GDPR launches 25 May 2018
If you think that data protection is something that doesn’t really apply to your business or, if your philosophy is ‘of course we comply with the regulations, it’s only big companies that have problems with data protection’ then the time has come to think again!
The General Data Protection Regulations (GDPR) come into force in the UK on 25 May 2018 and before then every business must consider how the regulations will impact on them.
The regulations place a greater level of accountability on businesses in protecting the privacy of individuals and give greater regulatory powers to the Information Commissioner’s Office (ICO) who, for the most serious violations of the law, will be able to issue fines of up to €20 million Euros or 4% turnover, whichever is the greater. This compares with maximum fines under the existing Data Protection Act 1998 (DPA) of £500,000.
Protecting the individual
Like the DPA the GDPR applies to ‘personal data’, however the definition of what is personal data has been expanded to fit the modern world. This means that personal data can be anything which can be used to identify a person, including items such as the IP address on a computer.
For the processing of data to be lawful under the new regulations there must be a lawful basis identified before the data can be processed. The most common form of lawful basis will be that consent has been given to process the data by the ‘data subject’. However where the lawful basis is consent the ‘data subject’ will now have greater rights over access, deletion and the restriction of processing.
Consent will have to be freely given, specific and verifiable, and will require some form of positive action rather than businesses relying upon a pre-ticked box as is often the case with online forms today.
This creates a new issue for employers who will have to ensure that employees’ data is given with free consent before it can be processed, a concept made more challenging where there is naturally an imbalance of power between the parties.
The GDPR brings in a completely new accountability requirement. Businesses will need to be able to demonstrate that they are committed to data protection, which will mean having appropriate policies and procedures in place, and following them. Part of this will require senior members of the business to consider where risks of data protection breaches exist, creating a priority list for these risks to be managed and then taking steps to eliminate the risks. Procedures will need to cover both electronic and hard copy data and policies should be designed to protect the privacy of individuals in areas such as collecting, storing, sharing, reviewing and processing data.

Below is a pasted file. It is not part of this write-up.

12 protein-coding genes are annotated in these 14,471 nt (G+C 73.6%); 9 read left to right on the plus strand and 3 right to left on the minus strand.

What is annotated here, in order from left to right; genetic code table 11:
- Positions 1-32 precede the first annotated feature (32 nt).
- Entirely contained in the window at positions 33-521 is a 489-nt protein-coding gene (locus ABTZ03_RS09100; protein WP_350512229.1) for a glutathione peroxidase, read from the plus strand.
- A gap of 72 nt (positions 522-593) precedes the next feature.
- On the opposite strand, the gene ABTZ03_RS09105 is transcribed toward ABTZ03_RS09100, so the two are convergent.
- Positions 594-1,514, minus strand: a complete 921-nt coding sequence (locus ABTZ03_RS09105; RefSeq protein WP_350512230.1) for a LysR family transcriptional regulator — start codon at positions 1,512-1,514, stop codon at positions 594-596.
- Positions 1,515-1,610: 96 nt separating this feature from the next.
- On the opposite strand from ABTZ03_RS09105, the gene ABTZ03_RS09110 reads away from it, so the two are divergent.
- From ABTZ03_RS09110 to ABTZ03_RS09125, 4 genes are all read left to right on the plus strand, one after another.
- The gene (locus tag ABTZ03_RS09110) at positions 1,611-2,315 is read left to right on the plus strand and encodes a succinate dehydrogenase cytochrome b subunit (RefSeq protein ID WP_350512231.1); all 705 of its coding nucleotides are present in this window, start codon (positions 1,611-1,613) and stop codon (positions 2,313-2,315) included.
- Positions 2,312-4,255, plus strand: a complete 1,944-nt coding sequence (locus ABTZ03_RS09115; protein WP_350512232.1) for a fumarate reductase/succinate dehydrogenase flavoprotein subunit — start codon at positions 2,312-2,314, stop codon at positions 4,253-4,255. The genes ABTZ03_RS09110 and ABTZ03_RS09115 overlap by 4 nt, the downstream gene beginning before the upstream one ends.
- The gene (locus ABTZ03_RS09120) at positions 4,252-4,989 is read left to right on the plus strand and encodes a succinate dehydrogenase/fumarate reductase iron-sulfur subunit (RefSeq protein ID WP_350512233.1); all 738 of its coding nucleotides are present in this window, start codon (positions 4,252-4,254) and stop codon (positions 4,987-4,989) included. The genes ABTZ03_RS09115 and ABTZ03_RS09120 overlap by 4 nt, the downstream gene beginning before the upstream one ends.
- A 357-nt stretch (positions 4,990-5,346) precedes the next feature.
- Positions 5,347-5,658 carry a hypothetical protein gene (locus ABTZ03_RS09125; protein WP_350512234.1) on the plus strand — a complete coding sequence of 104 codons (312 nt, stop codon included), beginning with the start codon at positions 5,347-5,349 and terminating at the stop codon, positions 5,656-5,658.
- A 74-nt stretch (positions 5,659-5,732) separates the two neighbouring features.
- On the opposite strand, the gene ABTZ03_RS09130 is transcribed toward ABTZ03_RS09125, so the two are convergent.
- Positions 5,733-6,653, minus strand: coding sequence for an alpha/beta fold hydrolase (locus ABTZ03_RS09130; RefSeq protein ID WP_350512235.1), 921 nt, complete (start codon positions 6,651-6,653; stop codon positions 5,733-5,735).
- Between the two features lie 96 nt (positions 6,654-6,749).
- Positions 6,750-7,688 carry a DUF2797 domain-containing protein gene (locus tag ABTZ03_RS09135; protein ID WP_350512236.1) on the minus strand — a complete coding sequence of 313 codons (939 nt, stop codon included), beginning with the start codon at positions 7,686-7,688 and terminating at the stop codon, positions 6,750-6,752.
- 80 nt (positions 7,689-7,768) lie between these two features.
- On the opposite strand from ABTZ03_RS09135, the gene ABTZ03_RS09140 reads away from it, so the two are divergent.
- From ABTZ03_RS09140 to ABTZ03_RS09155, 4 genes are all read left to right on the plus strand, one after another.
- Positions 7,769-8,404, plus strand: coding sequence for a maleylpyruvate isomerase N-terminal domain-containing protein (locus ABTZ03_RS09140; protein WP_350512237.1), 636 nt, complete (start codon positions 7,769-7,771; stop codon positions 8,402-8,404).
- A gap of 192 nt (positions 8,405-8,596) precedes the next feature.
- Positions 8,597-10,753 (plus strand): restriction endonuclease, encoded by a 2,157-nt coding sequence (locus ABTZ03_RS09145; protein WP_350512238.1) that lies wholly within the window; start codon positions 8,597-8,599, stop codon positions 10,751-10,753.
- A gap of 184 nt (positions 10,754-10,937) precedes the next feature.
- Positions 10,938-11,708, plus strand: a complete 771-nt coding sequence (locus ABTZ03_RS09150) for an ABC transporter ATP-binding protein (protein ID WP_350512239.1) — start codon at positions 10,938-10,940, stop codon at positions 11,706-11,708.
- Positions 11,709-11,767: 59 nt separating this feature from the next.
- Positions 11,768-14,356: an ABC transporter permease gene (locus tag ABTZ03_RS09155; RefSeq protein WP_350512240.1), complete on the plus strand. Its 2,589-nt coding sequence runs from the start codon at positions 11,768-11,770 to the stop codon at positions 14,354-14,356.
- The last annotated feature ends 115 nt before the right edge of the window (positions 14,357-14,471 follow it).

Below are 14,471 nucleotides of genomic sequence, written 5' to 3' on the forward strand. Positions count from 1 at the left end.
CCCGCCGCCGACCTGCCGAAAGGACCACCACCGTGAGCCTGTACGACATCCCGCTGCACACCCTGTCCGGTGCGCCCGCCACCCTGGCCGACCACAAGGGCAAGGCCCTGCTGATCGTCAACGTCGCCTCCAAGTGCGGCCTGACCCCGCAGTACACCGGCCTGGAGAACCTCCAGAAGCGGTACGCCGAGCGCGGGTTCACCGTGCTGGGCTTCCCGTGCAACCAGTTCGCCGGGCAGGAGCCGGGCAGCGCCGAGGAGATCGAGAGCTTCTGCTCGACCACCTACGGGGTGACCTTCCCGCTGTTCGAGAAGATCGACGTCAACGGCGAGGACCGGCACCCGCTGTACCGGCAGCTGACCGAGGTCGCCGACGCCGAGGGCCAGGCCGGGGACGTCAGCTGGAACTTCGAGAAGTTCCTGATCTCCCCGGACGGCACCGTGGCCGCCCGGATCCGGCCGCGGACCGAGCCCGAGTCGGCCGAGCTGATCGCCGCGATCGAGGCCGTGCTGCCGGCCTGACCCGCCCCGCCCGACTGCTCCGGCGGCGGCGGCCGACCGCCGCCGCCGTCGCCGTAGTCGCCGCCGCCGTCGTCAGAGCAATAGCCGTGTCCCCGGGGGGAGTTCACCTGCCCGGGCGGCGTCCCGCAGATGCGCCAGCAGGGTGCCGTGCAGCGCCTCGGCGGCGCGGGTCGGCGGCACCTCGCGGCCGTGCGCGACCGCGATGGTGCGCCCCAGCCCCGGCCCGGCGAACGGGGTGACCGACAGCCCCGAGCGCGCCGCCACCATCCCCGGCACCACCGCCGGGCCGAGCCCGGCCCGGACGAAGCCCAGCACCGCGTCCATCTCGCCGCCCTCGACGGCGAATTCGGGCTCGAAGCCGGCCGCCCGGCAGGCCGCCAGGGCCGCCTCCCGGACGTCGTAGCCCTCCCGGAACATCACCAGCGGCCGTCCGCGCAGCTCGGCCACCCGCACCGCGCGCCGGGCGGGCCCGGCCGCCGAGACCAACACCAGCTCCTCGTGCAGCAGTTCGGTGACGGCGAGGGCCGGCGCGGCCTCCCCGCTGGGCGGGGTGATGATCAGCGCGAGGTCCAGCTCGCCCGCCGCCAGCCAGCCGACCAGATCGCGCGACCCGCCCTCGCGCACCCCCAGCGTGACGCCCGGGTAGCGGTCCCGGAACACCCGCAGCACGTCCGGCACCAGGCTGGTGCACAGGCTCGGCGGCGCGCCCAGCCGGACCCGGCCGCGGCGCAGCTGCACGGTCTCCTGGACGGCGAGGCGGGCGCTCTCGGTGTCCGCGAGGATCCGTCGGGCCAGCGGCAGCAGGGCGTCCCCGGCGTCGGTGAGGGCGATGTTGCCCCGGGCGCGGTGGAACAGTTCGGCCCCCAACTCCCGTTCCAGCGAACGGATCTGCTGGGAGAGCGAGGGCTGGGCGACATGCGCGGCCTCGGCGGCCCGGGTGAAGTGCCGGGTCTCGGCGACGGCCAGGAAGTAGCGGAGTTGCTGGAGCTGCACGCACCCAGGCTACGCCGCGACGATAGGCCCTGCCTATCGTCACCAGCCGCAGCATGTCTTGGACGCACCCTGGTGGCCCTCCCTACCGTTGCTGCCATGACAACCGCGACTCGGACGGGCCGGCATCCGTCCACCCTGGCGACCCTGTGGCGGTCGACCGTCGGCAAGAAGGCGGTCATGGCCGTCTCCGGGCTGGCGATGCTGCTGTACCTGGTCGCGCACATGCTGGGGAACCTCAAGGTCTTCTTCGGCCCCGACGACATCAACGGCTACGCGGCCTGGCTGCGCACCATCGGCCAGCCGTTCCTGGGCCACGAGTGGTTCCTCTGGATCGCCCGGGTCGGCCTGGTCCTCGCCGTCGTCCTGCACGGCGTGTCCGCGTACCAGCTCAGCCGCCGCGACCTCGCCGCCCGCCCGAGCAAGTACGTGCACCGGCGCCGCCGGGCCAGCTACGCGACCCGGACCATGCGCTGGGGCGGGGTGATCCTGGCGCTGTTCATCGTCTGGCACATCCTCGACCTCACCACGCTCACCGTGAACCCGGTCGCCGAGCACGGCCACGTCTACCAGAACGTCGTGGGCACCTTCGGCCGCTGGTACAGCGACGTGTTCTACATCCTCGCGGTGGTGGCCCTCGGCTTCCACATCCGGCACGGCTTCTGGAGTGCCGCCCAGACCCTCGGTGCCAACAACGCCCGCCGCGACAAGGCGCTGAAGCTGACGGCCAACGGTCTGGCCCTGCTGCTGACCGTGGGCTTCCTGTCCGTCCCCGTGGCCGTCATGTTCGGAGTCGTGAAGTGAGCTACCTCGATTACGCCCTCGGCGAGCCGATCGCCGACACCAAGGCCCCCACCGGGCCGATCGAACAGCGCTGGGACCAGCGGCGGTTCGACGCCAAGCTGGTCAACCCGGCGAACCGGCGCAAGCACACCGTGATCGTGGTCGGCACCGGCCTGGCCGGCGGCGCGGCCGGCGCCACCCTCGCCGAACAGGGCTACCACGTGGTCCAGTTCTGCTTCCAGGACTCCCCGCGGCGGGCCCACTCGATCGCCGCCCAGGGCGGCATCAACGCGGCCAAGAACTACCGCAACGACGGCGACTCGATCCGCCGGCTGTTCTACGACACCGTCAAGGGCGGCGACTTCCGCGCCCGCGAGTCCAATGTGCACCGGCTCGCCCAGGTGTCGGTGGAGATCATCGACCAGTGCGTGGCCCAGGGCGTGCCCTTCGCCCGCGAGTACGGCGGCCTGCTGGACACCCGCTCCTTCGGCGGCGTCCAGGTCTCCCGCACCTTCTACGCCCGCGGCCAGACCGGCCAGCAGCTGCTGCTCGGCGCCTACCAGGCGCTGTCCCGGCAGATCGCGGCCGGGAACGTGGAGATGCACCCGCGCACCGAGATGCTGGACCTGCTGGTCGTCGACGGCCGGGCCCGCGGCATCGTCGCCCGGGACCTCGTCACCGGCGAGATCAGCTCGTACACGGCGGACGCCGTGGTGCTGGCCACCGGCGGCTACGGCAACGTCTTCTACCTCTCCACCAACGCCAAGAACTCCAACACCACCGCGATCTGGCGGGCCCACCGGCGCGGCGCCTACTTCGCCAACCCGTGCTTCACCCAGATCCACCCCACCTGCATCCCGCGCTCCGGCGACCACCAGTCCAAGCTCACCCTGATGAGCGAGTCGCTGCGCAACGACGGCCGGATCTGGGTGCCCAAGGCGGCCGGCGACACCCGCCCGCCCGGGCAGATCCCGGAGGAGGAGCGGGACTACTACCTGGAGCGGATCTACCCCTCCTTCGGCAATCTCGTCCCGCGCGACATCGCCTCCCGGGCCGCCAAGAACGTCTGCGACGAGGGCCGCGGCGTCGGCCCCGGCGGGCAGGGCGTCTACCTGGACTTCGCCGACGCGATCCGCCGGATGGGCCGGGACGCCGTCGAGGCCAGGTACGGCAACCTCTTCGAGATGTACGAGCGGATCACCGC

The new requirement to document considerations surrounding data protection places the onus on the business to show that they have complied with the law. What does this mean in practice? Well, the ICO no longer has the burden of proof – imagine how many convictions would take place if the general principle was guilty until proven innocent!
Finally, the GDPR introduces a duty on all businesses to notify the relevant supervisory authority of any breach which is likely to result in a risk to the rights and freedoms of individuals. In cases where the breach is likely to result in a high risk to the rights and freedoms of individuals, the individuals concerned also have to be notified themselves directly. There are large fines for failing to notify of a reportable breach.
Small businesses need to take note
And if you think the GDPR will concentrate only on larger businesses then think again. The Information Commissioner, Elizabeth Denham, has made it clear that all businesses must take responsibility for protecting the privacy of individuals. The ICO made an example of a small business recently by fining them £60,000 after their website was hacked. Sally Anne Poole, ICO Enforcement Manager, was quoted as saying ‘Regardless of your size, if you are a business that handles personal information then data protection laws apply to you. If a company is subject to a cyber attack and we find they haven’t taken steps to protect people’s personal information in line with the law, they could face a fine from the ICO. And under the new General Data Protection Legislation (GDPR) coming into force next year, those fines could be a lot higher’.
Could there have been a clearer warning to SME’s than that?
The GDPR will transform data protection from being a ‘box ticking exercise’ and force businesses to change their attitudes, or face the consequences financially and, potentially more damaging, to their reputation.
At McCabe Ford Williams we are already committed to protecting the privacy of our clients, staff and suppliers but we will be performing our own internal review based on the GDPR to ensure we provide the data protection environment our stakeholders expect. We urge you to do the same.
As part of preparing for GDPR you should be looking at your Cyber security. Read more in our Cyber Security blog.